animal homes | invertebrates

These bugs and mini beasts Various materials can be used to provide nest sites for insects that are beneficial in gardens and wildlife areas.

snail in berkshire

Method 1

  1. Cut a plastic drainpipe to a length of about 180mm, and seal the end with a circle of polystyrene, wood or similar, taped to secure. A catering size tin or clean paint tin can be suitable.
  2. Using a hacksaw, cut bamboo canes of internal diameter 5-8mm into lengths slightly shorter than the pipe. Pack the canes tightly into the pipe so that the canes touch the blocked end.
  3. Site horizontally, as shown, in sunny positions in hedges or shrubs, or attached to tree trunks or fences.

Method 2

  1. Many insects make use of holes in timber, which in natural conditions are made by beetle for their brood cells. These holes can be simulated by drilling holes in timber posts or blocks. Fine grained softwood or hardwood is suitable. Drill as many holes as you like, of diameter 5-10mm, but without going right through the wood.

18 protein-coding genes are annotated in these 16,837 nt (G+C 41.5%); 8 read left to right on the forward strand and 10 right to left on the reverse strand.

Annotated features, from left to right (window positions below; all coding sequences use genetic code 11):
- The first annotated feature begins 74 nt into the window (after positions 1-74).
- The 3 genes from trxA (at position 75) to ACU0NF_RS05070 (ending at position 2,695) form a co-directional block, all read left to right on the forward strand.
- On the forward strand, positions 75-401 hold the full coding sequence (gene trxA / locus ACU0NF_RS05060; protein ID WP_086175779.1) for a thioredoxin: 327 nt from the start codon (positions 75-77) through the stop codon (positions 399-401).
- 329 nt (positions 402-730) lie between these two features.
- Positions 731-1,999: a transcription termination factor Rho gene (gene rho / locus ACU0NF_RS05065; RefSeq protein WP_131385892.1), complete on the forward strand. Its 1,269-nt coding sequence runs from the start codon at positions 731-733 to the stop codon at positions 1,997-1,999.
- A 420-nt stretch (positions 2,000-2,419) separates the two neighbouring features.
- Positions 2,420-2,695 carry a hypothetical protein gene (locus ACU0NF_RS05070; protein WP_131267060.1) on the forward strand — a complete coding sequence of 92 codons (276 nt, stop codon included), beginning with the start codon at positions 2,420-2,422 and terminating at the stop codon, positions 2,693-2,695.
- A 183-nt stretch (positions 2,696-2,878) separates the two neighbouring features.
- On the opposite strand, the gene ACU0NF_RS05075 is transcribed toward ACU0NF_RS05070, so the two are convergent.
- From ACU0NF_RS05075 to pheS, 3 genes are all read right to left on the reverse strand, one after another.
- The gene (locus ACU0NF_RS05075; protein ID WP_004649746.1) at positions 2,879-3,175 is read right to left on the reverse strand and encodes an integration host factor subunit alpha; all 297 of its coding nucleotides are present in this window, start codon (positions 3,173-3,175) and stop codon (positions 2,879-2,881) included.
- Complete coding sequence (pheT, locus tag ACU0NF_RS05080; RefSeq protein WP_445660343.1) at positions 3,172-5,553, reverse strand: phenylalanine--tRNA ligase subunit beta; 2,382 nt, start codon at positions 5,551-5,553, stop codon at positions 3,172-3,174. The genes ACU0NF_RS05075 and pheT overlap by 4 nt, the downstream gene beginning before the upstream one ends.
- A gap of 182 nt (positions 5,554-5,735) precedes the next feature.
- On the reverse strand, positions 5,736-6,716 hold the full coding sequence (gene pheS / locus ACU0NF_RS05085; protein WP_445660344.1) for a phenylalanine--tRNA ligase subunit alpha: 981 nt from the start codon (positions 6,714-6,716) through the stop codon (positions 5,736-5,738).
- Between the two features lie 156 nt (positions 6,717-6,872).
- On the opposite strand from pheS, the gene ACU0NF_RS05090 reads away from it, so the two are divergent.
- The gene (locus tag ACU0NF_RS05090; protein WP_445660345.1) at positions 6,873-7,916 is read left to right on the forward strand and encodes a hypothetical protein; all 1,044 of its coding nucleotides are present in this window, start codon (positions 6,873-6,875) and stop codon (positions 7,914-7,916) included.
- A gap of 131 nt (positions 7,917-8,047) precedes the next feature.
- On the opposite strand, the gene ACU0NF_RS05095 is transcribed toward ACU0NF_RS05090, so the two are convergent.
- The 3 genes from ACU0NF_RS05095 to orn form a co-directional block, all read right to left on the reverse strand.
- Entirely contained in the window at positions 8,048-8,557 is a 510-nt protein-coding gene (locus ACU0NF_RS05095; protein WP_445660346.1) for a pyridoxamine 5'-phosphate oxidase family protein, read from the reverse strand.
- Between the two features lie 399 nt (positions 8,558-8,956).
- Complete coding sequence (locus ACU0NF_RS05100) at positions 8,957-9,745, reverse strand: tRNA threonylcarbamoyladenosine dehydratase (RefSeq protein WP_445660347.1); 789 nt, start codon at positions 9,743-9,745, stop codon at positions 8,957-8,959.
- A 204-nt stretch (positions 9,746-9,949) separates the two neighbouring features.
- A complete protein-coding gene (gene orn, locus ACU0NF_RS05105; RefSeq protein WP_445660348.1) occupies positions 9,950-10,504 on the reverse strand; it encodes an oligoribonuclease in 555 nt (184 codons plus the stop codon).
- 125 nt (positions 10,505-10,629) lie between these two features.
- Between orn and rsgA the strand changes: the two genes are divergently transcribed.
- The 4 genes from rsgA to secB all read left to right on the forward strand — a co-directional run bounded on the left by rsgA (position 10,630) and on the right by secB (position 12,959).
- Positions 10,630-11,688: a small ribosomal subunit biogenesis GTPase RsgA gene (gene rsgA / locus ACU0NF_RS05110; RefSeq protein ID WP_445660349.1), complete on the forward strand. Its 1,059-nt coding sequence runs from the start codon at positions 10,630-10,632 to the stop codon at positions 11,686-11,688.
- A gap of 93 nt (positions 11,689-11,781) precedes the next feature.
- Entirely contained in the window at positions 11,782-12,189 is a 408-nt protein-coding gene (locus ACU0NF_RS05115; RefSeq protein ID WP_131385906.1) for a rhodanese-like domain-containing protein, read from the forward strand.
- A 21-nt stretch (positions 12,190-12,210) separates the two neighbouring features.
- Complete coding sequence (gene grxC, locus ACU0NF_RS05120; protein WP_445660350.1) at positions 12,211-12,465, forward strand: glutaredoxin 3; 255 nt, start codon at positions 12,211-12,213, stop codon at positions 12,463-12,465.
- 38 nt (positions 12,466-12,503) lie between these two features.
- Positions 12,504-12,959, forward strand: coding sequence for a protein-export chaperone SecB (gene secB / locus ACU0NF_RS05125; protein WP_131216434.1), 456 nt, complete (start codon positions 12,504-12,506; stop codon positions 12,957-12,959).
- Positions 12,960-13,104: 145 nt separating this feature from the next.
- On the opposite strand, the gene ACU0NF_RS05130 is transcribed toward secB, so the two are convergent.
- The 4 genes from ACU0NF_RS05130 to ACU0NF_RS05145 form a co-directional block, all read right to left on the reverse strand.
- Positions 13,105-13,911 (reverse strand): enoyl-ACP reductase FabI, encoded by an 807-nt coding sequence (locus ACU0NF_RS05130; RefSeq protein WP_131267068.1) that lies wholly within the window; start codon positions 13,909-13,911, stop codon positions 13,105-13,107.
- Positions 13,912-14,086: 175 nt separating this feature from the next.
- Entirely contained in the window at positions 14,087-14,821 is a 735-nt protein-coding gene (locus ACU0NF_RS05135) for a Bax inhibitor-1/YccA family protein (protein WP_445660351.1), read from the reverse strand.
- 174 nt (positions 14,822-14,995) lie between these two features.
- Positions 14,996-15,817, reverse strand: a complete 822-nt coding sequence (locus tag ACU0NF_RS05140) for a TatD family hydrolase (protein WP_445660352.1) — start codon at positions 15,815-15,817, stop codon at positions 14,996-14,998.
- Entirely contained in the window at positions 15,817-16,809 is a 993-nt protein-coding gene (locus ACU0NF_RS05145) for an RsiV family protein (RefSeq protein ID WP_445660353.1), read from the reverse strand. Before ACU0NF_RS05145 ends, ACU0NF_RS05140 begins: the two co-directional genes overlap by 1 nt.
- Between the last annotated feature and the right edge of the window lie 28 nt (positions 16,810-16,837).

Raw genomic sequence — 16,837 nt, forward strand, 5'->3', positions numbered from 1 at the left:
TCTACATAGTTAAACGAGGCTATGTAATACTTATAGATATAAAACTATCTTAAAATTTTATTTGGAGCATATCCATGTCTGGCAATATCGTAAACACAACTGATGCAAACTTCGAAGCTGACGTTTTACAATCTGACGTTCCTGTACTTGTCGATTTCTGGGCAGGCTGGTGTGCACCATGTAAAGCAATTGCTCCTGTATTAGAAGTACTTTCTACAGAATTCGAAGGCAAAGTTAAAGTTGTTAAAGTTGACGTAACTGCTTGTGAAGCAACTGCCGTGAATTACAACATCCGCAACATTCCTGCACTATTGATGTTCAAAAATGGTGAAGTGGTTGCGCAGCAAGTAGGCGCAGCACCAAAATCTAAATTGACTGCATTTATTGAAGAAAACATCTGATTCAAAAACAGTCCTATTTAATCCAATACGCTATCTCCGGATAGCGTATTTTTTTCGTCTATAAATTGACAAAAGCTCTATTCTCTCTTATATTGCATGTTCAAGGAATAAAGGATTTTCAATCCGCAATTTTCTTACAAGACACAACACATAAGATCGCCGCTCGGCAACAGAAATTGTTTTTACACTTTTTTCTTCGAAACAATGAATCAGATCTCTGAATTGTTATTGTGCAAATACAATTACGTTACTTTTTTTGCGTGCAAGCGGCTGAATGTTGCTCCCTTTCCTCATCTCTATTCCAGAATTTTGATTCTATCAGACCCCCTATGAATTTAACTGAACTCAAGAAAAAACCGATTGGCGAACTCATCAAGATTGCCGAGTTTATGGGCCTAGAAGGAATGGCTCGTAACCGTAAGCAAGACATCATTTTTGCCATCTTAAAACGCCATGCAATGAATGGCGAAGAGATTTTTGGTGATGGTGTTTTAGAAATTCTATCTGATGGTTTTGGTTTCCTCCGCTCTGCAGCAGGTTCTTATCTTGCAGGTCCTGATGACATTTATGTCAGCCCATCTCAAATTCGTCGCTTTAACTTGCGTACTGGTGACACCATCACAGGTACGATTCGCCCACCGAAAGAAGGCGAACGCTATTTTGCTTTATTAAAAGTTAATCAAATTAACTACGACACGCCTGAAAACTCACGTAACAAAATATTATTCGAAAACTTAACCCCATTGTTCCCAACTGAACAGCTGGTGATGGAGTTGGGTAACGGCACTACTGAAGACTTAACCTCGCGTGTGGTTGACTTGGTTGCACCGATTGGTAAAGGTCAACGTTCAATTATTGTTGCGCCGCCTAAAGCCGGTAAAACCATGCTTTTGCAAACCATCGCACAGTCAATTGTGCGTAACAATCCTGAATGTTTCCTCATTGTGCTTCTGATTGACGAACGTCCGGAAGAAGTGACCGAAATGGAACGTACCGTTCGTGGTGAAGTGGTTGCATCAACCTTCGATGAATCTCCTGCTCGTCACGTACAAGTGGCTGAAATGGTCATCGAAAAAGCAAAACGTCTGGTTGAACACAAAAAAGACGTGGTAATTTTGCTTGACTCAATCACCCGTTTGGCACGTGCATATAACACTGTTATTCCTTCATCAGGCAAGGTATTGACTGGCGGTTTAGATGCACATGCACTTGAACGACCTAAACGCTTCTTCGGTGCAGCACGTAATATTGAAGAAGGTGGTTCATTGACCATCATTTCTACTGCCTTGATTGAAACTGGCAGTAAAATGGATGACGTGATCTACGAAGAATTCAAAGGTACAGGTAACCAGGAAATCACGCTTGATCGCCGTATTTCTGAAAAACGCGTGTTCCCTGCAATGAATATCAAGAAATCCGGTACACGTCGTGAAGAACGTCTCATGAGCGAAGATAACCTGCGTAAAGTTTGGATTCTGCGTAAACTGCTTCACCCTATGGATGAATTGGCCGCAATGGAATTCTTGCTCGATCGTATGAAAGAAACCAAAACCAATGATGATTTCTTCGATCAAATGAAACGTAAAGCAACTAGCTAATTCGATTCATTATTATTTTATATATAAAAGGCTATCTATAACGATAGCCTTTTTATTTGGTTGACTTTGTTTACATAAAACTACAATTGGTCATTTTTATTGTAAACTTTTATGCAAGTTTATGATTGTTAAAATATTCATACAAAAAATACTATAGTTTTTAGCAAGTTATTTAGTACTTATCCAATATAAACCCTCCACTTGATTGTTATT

2. Set firmly in the ground, the chamber can be as tall as you like, the finished article; a freestanding haven for insects! Or you can do the samewith a rectangular block of wood and suspend it from a tree or fence in a sunny, sheltered position.

Method 3

  1. Find a piece of wood, lay it on the ground, let it rot down and wait for all kinds of insects to head underneath it. This creates a microhabitat for where certain invertebrates love to shelter. Also fungi and lichens will utilise the rotting wood.
  2. Experiment with different pieces of wood and see what you attract with each type!

All these methods should attract birds and animals to these areas, as they enjoy eating fresh, crunchy insects.

related links

Wildberks Woodland management for more information on Invertebrates